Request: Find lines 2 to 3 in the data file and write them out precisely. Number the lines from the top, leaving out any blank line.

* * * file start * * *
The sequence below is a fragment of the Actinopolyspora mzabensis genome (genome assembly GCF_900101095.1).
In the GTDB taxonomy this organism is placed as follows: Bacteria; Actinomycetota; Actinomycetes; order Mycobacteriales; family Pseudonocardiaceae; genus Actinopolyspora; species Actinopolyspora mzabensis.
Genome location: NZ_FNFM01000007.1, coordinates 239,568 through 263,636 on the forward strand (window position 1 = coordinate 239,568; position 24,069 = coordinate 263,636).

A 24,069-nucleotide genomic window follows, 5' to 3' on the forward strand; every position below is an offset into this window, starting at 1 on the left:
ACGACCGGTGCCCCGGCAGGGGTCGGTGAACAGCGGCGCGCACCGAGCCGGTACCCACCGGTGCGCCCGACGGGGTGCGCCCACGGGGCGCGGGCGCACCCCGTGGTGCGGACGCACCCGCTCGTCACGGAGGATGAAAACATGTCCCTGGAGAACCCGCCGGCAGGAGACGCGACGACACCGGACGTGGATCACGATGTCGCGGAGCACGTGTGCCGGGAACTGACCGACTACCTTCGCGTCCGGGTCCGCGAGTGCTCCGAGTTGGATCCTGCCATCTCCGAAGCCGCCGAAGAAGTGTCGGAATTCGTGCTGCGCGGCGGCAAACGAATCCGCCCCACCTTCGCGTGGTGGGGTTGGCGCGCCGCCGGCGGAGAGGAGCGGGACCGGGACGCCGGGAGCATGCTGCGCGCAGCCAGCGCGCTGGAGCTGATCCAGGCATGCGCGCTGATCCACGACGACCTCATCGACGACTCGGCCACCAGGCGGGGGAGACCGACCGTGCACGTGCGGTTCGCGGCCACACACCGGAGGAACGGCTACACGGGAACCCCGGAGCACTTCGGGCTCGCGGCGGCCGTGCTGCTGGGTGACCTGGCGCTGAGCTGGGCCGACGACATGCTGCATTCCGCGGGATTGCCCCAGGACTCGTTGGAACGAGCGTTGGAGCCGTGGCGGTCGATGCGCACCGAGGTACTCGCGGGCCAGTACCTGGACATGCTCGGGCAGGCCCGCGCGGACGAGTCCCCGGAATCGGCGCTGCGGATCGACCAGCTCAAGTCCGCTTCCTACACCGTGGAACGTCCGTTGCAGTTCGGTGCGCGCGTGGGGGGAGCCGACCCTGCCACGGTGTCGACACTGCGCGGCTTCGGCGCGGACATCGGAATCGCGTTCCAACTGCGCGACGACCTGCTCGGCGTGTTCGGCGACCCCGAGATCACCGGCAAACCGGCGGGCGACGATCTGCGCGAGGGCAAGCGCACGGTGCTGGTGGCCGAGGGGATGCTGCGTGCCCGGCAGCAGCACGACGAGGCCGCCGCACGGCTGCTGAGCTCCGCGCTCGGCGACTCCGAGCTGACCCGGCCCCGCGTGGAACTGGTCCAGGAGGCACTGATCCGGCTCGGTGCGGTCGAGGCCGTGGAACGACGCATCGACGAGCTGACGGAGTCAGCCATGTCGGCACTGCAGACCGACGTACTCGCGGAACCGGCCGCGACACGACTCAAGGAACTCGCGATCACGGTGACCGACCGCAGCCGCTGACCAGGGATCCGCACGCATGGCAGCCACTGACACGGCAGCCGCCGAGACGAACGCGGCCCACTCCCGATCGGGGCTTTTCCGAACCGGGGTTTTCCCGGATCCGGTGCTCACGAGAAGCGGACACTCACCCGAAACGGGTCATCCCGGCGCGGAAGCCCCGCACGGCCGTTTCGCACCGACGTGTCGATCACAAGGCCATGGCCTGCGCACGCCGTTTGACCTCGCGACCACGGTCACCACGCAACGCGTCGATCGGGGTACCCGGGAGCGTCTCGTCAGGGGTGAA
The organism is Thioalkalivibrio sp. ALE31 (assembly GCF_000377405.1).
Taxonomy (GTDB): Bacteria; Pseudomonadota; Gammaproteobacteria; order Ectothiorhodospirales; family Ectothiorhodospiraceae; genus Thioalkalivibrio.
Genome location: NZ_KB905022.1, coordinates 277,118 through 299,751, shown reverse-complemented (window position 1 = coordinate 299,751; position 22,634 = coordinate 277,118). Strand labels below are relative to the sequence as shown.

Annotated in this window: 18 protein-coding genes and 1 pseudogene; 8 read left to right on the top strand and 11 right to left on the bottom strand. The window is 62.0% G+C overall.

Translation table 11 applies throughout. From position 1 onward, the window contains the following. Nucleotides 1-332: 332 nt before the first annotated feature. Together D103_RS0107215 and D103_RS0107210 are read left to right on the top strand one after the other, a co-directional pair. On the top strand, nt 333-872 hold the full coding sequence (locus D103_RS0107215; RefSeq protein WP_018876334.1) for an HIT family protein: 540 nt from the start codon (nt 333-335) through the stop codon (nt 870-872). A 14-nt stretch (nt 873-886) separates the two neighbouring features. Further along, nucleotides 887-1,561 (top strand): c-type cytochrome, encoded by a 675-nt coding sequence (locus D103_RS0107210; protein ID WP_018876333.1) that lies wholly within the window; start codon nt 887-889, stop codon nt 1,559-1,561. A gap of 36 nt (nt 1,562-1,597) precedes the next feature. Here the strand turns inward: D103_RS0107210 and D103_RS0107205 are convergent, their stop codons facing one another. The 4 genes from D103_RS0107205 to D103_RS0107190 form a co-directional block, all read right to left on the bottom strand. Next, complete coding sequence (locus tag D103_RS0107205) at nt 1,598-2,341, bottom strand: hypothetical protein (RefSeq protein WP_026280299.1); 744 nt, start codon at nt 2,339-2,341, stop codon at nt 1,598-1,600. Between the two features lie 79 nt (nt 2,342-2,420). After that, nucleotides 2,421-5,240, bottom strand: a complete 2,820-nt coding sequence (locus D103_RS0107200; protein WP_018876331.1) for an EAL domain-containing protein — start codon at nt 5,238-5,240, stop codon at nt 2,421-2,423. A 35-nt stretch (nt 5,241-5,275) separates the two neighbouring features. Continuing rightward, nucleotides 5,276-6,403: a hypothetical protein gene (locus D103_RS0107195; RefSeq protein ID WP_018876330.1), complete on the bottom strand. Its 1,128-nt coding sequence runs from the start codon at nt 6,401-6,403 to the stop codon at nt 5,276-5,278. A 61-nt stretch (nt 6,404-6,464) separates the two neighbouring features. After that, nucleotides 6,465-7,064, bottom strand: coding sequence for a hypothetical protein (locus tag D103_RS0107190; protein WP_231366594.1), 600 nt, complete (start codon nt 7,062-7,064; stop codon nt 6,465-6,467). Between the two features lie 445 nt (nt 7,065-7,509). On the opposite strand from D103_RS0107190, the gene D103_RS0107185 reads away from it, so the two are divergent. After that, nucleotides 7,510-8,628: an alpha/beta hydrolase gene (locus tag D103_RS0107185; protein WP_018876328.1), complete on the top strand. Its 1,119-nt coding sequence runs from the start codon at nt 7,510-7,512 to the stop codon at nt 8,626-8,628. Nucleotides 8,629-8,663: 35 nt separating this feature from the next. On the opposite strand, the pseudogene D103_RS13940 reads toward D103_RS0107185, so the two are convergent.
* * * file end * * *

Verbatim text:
In the GTDB taxonomy this organism is placed as follows: Bacteria; Actinomycetota; Actinomycetes; order Mycobacteriales; family Pseudonocardiaceae; genus Actinopolyspora; species Actinopolyspora mzabensis.
Genome location: NZ_FNFM01000007.1, coordinates 239,568 through 263,636 on the forward strand (window position 1 = coordinate 239,568; position 24,069 = coordinate 263,636).